Next, Pugsley illustrates that many Bollywood films use foreign locations not only to offer a visual allurement or an “escape” from the realities of a developing nation, but to spark national pride in the diasporic Indian audience. He writes about Yash Chopra, an influential filmmaker, who incorporated foreign locations to primarily improve the “glamour quotient” of his films (Pugsley, 2016, p.400). Later, Chopra started using foreign locations to create narratives around migration of Indians to other countries that appealed to both local and diasporic Indian audiences. In reference to Rini Mehta, Pugsley argues that DDLJ (1995) played a pivotal role in exploring conflicts between traditional and modern values and recognizing NRI protagonists as the best representation of Indians (Mehta, 2010, p.1). In addition, Pugsley mentions that seeing familiar locations in Bollywood films offers a sense of pride for diasporic Indian audiences. Pugsley states that when Chopra’s Dilwale Dulhania Le Jayenge (DDLJ 1995) released globally in 1995, it “exotically romanticised images of foreign locations” (Pugsley, 2016, p. 401). However, Pugsley fails to mention that Bollywood films also glamorize rural locations in India. For example, Yash Chopra’s DDLJ (1995), romanticises the rural mustard fields of India and sparks nostalgia and attraction for the diasporic Indians towards India (DDLJ, 1995). Furthermore, Pugsley indicates that films such as Delhi 6 (2009) used foreign cities to contrast between Indian cities creating a resemblance that illustrates India’s transformation into modernity (Pugsley, 2016, p.402). In contrast, Pugsley fails to mention that along with indicating the transformation of modernity, the film also focused on showcasing the traditions and cultures still present in Indian cities as they continue to become modern. For instance, it showcases traditional vehicles called rickshaws beside cars and Indian street food sold near fast food restaurants, (Delhi 6, 2009), illustrating the overlap between the modern Western lifestyle and the traditional Indian lifestyle. Additionally, Pugsley reveals that the fascination with the West is not only present in Hindi cinema, but also in other regional cinemas in India. However, he states the impressive imagery of these western locations is also available in the local areas of India. Pugsley’s research on the geographical landscapes of India is done well and he has effectively identified what foreign locations resemble India’s regional locations. For instance, he states that the mountainous regions of the north can be used as replacements for the Swiss Alps, creating the same foreign experience with reduced shooting costs (Pugsley, 2016, p. 402).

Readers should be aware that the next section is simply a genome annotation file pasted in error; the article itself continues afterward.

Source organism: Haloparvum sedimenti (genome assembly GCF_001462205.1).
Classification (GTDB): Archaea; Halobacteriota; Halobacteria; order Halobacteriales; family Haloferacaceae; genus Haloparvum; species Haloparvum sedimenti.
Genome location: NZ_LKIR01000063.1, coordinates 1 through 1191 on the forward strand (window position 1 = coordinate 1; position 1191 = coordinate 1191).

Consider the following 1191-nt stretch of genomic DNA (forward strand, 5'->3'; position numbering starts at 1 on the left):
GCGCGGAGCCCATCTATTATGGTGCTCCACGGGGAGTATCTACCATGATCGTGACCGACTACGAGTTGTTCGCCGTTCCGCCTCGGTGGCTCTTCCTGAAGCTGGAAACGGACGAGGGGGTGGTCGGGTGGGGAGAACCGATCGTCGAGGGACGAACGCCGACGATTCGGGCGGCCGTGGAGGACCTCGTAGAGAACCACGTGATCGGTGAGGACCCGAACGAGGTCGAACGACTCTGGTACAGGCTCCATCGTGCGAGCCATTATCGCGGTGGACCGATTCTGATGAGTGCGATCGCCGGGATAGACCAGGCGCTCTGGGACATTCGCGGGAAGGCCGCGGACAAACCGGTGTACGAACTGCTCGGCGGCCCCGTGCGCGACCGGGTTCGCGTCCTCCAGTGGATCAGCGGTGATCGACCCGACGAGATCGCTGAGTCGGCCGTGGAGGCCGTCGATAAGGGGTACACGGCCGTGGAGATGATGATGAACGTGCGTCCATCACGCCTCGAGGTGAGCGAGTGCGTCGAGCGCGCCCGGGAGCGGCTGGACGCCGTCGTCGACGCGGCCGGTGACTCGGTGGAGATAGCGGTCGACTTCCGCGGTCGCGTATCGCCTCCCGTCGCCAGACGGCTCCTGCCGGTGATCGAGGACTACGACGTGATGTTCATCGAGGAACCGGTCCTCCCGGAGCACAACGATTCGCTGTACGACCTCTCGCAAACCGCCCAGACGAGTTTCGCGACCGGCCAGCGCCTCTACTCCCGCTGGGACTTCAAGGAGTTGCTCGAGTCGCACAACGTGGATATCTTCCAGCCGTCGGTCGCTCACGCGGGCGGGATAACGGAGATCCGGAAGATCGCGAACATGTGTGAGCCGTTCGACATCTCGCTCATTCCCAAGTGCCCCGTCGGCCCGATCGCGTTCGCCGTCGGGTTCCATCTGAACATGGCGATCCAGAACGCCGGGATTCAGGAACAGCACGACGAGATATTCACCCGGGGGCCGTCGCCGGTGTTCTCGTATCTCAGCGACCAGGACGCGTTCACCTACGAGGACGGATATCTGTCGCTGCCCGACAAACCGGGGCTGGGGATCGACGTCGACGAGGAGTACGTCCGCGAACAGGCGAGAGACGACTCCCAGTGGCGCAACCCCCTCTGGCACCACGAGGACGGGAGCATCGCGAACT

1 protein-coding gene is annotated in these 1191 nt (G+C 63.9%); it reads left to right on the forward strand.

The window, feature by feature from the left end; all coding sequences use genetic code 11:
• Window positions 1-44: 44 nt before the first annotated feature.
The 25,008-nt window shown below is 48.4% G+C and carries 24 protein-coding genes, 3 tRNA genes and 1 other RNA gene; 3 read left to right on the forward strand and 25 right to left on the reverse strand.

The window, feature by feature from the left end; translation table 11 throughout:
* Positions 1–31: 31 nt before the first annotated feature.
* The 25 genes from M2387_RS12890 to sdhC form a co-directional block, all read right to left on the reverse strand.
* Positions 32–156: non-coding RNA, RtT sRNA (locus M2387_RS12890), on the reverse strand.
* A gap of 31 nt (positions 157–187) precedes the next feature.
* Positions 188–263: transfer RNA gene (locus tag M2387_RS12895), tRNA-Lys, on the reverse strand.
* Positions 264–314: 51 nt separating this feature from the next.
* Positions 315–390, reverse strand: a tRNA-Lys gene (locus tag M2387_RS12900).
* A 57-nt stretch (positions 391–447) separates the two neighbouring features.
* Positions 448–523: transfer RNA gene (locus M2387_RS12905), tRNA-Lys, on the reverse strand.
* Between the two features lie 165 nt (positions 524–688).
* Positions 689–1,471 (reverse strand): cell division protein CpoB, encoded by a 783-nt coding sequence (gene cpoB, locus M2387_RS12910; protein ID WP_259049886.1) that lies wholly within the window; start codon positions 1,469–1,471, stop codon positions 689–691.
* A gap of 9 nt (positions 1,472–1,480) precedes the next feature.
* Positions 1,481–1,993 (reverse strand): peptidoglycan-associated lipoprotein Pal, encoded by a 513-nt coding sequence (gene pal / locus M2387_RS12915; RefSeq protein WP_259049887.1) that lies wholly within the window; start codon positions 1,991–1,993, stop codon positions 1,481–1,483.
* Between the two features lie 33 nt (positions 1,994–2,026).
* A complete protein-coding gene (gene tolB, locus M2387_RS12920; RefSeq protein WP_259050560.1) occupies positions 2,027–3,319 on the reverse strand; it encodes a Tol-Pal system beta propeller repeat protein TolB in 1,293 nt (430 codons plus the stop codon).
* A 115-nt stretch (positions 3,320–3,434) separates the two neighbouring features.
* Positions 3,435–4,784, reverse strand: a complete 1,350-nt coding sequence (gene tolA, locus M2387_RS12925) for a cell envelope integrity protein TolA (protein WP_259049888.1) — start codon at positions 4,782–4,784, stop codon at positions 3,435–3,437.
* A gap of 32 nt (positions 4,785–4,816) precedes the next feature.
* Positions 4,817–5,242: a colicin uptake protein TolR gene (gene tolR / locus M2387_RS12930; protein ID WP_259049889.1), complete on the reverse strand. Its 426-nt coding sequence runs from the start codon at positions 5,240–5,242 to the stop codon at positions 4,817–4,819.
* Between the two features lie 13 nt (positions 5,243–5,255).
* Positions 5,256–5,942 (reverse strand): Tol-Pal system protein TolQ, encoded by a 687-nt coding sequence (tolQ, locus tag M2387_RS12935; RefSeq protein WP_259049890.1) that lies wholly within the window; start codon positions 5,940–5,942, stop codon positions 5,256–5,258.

Moving on, Pugsley states that recently there has been a shift where many filmmakers are using Indian locations as a setting for their stories, which helps satisfy a geopolitical idea to generate national pride for Indians. Pugsley says this shift to India became more noticeable after the Indian currency weakened, however he does not provide any statistical evidence to illustrate the return to shooting in India was merely on the decreased value of the rupee. Moreover, Pugsley uses Chennai Express (2013) as an example of a recent Bollywood film that features the experience of a North Indian protagonist surrounded in South India, a region that is unfamiliar to him in terms of culture, language and traditions. In contrast, Pugsley lacks to focus on how Chennai Express (2013) generates nationalism among Indians by creating unity among North and South Indians as it focuses more on similarities, instead of differences between people living in different regions (Chennai Express, 2013). Furthermore, Pugsley does well in representing Mumbai as the modern city of India where filmmakers can shoot films, like Inkaar (2013) and Kaanchi: The Unbreakable (2014), to illustrate cosmopolitan stories revealing the “promises” and “ills” of an urbanized city that challenge the long held Indian traditional values (Pugsley, 2016, p. 402).